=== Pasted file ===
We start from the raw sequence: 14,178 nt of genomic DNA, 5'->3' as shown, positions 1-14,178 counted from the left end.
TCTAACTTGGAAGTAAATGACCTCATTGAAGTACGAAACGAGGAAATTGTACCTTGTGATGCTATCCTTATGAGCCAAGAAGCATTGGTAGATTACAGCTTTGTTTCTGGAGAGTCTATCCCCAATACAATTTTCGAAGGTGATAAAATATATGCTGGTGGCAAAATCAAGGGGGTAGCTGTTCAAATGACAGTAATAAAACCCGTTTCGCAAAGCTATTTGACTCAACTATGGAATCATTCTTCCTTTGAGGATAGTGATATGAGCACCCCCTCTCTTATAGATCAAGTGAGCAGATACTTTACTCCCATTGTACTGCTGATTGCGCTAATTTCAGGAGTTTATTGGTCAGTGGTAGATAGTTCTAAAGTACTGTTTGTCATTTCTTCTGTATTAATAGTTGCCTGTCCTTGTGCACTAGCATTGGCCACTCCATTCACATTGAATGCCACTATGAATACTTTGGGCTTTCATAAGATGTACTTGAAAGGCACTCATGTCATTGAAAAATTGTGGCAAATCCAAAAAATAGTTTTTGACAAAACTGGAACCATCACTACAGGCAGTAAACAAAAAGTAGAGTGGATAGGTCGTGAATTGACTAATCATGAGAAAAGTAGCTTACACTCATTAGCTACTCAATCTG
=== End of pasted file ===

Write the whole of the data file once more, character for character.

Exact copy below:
We start from the raw sequence: 14,178 nt of genomic DNA, 5'->3' as shown, positions 1-14,178 counted from the left end.
TCTAACTTGGAAGTAAATGACCTCATTGAAGTACGAAACGAGGAAATTGTACCTTGTGATGCTATCCTTATGAGCCAAGAAGCATTGGTAGATTACAGCTTTGTTTCTGGAGAGTCTATCCCCAATACAATTTTCGAAGGTGATAAAATATATGCTGGTGGCAAAATCAAGGGGGTAGCTGTTCAAATGACAGTAATAAAACCCGTTTCGCAAAGCTATTTGACTCAACTATGGAATCATTCTTCCTTTGAGGATAGTGATATGAGCACCCCCTCTCTTATAGATCAAGTGAGCAGATACTTTACTCCCATTGTACTGCTGATTGCGCTAATTTCAGGAGTTTATTGGTCAGTGGTAGATAGTTCTAAAGTACTGTTTGTCATTTCTTCTGTATTAATAGTTGCCTGTCCTTGTGCACTAGCATTGGCCACTCCATTCACATTGAATGCCACTATGAATACTTTGGGCTTTCATAAGATGTACTTGAAAGGCACTCATGTCATTGAAAAATTGTGGCAAATCCAAAAAATAGTTTTTGACAAAACTGGAACCATCACTACAGGCAGTAAACAAAAAGTAGAGTGGATAGGTCGTGAATTGACTAATCATGAGAAAAGTAGCTTACACTCATTAGCTACTCAATCTG